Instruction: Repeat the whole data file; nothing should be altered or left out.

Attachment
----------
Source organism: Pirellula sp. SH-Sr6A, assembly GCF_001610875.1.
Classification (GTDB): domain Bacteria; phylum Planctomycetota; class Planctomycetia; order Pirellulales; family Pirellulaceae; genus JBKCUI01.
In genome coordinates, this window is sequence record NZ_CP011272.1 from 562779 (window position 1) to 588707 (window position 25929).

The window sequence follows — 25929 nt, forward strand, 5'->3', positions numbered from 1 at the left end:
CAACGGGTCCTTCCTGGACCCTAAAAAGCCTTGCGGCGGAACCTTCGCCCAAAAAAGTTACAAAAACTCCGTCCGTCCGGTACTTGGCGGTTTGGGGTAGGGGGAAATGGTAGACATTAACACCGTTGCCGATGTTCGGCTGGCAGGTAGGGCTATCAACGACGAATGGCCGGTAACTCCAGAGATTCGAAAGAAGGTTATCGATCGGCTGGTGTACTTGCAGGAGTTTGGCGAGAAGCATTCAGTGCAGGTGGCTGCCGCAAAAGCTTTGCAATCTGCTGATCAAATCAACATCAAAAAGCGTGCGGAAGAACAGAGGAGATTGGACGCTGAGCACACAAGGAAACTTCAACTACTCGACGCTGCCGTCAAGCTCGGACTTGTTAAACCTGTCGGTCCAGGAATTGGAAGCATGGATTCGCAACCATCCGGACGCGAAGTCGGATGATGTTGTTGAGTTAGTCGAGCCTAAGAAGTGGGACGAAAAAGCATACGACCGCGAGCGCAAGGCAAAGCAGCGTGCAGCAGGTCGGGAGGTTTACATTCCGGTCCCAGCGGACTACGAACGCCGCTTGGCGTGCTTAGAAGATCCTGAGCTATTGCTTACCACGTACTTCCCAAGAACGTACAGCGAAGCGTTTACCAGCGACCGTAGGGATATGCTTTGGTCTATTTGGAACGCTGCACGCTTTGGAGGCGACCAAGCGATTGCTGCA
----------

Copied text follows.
Source organism: Pirellula sp. SH-Sr6A, assembly GCF_001610875.1.
Classification (GTDB): domain Bacteria; phylum Planctomycetota; class Planctomycetia; order Pirellulales; family Pirellulaceae; genus JBKCUI01.
In genome coordinates, this window is sequence record NZ_CP011272.1 from 562779 (window position 1) to 588707 (window position 25929).

The window sequence follows — 25929 nt, forward strand, 5'->3', positions numbered from 1 at the left end:
CAACGGGTCCTTCCTGGACCCTAAAAAGCCTTGCGGCGGAACCTTCGCCCAAAAAAGTTACAAAAACTCCGTCCGTCCGGTACTTGGCGGTTTGGGGTAGGGGGAAATGGTAGACATTAACACCGTTGCCGATGTTCGGCTGGCAGGTAGGGCTATCAACGACGAATGGCCGGTAACTCCAGAGATTCGAAAGAAGGTTATCGATCGGCTGGTGTACTTGCAGGAGTTTGGCGAGAAGCATTCAGTGCAGGTGGCTGCCGCAAAAGCTTTGCAATCTGCTGATCAAATCAACATCAAAAAGCGTGCGGAAGAACAGAGGAGATTGGACGCTGAGCACACAAGGAAACTTCAACTACTCGACGCTGCCGTCAAGCTCGGACTTGTTAAACCTGTCGGTCCAGGAATTGGAAGCATGGATTCGCAACCATCCGGACGCGAAGTCGGATGATGTTGTTGAGTTAGTCGAGCCTAAGAAGTGGGACGAAAAAGCATACGACCGCGAGCGCAAGGCAAAGCAGCGTGCAGCAGGTCGGGAGGTTTACATTCCGGTCCCAGCGGACTACGAACGCCGCTTGGCGTGCTTAGAAGATCCTGAGCTATTGCTTACCACGTACTTCCCAAGAACGTACAGCGAAGCGTTTACCAGCGACCGTAGGGATATGCTTTGGTCTATTTGGAACGCTGCACGCTTTGGAGGCGACCAAGCGATTGCTGCA